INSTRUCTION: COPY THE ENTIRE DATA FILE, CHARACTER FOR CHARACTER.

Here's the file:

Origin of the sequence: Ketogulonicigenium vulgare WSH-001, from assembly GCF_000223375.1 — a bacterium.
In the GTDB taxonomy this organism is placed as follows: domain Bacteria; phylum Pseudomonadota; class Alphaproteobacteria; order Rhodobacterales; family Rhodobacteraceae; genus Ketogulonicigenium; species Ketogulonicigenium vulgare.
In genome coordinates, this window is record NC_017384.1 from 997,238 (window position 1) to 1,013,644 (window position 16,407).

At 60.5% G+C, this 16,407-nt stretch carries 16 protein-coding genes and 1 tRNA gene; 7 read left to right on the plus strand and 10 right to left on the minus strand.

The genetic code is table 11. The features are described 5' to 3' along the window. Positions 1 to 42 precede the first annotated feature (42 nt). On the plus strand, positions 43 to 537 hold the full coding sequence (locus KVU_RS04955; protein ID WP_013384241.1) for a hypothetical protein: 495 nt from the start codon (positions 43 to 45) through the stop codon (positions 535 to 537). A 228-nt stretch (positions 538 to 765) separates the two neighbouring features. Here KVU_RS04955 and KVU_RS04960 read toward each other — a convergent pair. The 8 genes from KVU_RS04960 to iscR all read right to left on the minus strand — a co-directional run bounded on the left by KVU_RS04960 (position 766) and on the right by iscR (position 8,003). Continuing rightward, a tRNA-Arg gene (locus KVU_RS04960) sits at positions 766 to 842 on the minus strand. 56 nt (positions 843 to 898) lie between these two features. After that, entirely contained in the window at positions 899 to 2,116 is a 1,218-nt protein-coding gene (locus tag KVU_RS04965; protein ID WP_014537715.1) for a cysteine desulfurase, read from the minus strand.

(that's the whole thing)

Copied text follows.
Origin of the sequence: Ketogulonicigenium vulgare WSH-001, from assembly GCF_000223375.1 — a bacterium.
In the GTDB taxonomy this organism is placed as follows: domain Bacteria; phylum Pseudomonadota; class Alphaproteobacteria; order Rhodobacterales; family Rhodobacteraceae; genus Ketogulonicigenium; species Ketogulonicigenium vulgare.
In genome coordinates, this window is record NC_017384.1 from 997,238 (window position 1) to 1,013,644 (window position 16,407).

At 60.5% G+C, this 16,407-nt stretch carries 16 protein-coding genes and 1 tRNA gene; 7 read left to right on the plus strand and 10 right to left on the minus strand.

The genetic code is table 11. The features are described 5' to 3' along the window. Positions 1 to 42 precede the first annotated feature (42 nt). On the plus strand, positions 43 to 537 hold the full coding sequence (locus KVU_RS04955; protein ID WP_013384241.1) for a hypothetical protein: 495 nt from the start codon (positions 43 to 45) through the stop codon (positions 535 to 537). A 228-nt stretch (positions 538 to 765) separates the two neighbouring features. Here KVU_RS04955 and KVU_RS04960 read toward each other — a convergent pair. The 8 genes from KVU_RS04960 to iscR all read right to left on the minus strand — a co-directional run bounded on the left by KVU_RS04960 (position 766) and on the right by iscR (position 8,003). Continuing rightward, a tRNA-Arg gene (locus KVU_RS04960) sits at positions 766 to 842 on the minus strand. 56 nt (positions 843 to 898) lie between these two features. After that, entirely contained in the window at positions 899 to 2,116 is a 1,218-nt protein-coding gene (locus tag KVU_RS04965; protein ID WP_014537715.1) for a cysteine desulfurase, read from the minus strand.